Labour’s Kezia Dugdale insisted she is “immensely proud” of the campaign her party has fought as the race for Holyrood entered its final 48 hours.
The Scottish Labour leader said her party is “really upbeat” and “really focused on the final few days of the campaign”.
She was speaking as she took her campaign, which has focused on using new tax powers coming to Holyrood to raise additional cash for public services, to a softplay centre in Glasgow.
Her visit came as another poll put Labour and the Tories neck-and-neck in the fight to be the official opposition.
While the SNP are comfortably ahead and expected to win another majority at the Scottish Parliament on Thursday, Ms Dugdale said First Minister Nicola Sturgeon may regret posing with a copy of The Sun newspaper.
Any Scottish people out there that support the SNP. This is your leader.pic.twitter.com/0Bpnlckdyh
— The Anfield Chat (@TheAnfieldChat) May 1, 2016
The paper has been boycotted by some Liverpool fans for its original coverage of the Hillsborough tragedy, in which 96 football fans lost their lives, and an inquest ruled last week they were unlawfully killed.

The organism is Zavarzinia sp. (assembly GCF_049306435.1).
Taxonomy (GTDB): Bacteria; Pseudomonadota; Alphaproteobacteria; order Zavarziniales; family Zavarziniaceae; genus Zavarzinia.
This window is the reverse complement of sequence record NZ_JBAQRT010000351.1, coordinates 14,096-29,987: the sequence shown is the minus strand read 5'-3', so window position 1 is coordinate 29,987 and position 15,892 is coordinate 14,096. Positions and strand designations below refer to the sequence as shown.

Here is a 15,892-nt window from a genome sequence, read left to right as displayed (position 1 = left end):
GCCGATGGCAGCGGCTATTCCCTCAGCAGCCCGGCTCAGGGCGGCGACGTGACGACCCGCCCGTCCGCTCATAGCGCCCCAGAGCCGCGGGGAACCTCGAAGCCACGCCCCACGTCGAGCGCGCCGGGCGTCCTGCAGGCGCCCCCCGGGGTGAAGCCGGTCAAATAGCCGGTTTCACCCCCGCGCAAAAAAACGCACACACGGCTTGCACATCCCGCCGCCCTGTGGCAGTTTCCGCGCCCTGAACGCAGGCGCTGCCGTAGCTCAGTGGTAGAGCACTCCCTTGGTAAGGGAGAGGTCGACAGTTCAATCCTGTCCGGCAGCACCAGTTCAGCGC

In the same week the Scottish Sun gave its backing to the SNP, with a front page picture showing Ms Sturgeon holding a copy of the paper.
Neil Findlay, a former Scottish Labour leadership candidate, tweeted : “To pose like this in the week of the Hillsborough verdict is breath-taking.”
Ms Dugdale said: “I think given the response there has been on Twitter, she will be regretting it.”
Labour argues Scotland would be £3 billion better off under its plans, which would see the basic rate of income tax increased by 1p north of the border, while the top rate, for those earning £150,000 a year or more, would go from 45p to 50p.
“We’ve got a simple, honest message that the Labour Party has a plan to stop the cuts,” Ms Dugdale said.
“We’re prepared to use the powers of the Parliament to raise enough money to increase public spending in Scotland. If we choose not to do this we’re going to face £3 billion of cuts to come in Scotland.”
That could see £336 million more spent in Glasgow, according to Labour, with an additional £276 million for Edinburgh and £137 million for Aberdeen.
Ms Dugdale said: “I’m immensely proud of the campaign Labour has run because we are the only party that has actually been talking about ideas about Scotland’s future, about how to transform the country with the powers the Parliament has, and we’ve done that by being bold and honest about tax, and asking the richest people in society to pay a bit more tax.
“I’m immensely proud of that and I will continue to make that argument well into the future.”